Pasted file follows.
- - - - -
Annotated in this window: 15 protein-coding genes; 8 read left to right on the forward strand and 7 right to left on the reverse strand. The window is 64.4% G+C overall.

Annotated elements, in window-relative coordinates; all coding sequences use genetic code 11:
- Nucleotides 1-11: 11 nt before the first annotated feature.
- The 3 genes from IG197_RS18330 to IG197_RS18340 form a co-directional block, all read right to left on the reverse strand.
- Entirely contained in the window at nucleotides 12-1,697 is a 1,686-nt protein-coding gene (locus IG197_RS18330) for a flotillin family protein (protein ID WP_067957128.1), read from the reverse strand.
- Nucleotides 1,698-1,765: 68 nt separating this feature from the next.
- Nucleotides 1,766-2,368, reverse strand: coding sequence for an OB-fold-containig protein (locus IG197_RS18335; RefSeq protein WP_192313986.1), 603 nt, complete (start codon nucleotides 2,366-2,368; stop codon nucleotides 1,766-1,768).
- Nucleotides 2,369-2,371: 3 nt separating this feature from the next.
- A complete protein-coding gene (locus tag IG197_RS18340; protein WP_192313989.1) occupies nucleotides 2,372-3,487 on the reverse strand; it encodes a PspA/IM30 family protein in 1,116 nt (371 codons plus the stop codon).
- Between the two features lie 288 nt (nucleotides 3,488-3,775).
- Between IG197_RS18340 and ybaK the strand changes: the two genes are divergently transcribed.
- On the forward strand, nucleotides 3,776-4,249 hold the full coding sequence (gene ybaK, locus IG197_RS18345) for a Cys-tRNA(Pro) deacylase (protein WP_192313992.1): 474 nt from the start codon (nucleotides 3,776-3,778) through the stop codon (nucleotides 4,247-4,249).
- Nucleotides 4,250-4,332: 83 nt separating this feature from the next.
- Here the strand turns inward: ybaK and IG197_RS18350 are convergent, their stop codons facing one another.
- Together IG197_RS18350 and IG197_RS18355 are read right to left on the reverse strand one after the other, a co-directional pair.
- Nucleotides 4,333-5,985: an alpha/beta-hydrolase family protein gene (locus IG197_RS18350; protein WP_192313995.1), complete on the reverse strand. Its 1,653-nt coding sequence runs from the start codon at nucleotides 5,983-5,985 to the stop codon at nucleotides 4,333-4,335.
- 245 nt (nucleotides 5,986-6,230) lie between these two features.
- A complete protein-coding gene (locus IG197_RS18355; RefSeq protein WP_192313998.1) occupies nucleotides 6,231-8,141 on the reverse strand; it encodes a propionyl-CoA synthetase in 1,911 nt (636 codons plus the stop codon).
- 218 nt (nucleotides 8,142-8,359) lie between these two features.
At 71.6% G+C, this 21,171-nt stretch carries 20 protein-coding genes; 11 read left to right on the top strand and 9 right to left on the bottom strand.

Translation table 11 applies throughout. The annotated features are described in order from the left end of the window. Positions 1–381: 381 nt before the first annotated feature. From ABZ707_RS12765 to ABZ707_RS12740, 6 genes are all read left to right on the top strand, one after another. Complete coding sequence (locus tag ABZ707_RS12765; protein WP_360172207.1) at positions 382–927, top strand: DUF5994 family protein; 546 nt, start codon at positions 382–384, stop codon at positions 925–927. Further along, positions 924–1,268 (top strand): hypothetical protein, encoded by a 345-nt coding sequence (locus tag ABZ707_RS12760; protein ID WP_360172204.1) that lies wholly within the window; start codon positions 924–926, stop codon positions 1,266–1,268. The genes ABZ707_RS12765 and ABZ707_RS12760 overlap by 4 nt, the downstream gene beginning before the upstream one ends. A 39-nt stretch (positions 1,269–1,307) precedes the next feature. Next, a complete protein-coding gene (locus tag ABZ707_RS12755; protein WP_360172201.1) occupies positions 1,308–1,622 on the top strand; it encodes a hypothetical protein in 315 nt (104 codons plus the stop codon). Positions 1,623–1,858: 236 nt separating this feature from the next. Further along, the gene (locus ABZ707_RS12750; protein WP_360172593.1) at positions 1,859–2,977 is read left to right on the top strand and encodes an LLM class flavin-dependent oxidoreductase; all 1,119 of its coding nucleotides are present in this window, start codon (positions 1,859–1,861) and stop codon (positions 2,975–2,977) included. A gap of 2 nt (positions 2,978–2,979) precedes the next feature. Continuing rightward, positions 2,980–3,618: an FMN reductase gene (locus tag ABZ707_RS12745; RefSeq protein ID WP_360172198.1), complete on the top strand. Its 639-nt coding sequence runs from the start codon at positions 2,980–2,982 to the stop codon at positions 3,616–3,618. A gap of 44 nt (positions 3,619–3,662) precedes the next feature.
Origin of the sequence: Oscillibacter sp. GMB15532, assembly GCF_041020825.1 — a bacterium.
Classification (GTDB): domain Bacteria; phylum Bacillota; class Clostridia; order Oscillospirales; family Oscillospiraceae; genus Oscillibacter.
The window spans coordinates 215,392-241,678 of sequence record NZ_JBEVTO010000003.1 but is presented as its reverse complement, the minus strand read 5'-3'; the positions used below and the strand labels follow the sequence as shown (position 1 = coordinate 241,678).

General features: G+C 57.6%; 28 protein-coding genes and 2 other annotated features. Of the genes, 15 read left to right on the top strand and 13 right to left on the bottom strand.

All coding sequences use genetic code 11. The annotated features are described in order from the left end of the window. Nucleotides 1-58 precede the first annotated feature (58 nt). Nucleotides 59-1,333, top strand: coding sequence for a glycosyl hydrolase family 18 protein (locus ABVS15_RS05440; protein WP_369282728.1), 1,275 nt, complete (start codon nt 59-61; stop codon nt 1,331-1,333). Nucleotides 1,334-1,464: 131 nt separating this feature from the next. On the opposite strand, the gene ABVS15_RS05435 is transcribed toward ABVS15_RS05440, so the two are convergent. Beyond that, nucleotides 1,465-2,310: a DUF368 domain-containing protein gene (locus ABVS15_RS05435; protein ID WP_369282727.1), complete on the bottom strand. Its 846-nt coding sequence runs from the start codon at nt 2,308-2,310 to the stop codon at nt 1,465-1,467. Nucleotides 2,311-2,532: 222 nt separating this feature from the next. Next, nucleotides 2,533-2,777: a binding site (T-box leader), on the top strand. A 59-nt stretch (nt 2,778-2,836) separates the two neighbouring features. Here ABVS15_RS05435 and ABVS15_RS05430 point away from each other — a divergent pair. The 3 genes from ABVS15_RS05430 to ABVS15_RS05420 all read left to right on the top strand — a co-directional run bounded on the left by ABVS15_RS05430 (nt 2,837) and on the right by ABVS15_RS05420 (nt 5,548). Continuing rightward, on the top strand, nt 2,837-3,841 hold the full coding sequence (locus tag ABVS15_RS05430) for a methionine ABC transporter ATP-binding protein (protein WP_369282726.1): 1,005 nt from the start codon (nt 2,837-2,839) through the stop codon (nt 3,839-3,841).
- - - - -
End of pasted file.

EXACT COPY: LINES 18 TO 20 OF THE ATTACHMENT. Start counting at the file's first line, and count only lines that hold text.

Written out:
- A complete protein-coding gene (locus IG197_RS18355; RefSeq protein WP_192313998.1) occupies nucleotides 6,231-8,141 on the reverse strand; it encodes a propionyl-CoA synthetase in 1,911 nt (636 codons plus the stop codon).
- 218 nt (nucleotides 8,142-8,359) lie between these two features.
At 71.6% G+C, this 21,171-nt stretch carries 20 protein-coding genes; 11 read left to right on the top strand and 9 right to left on the bottom strand.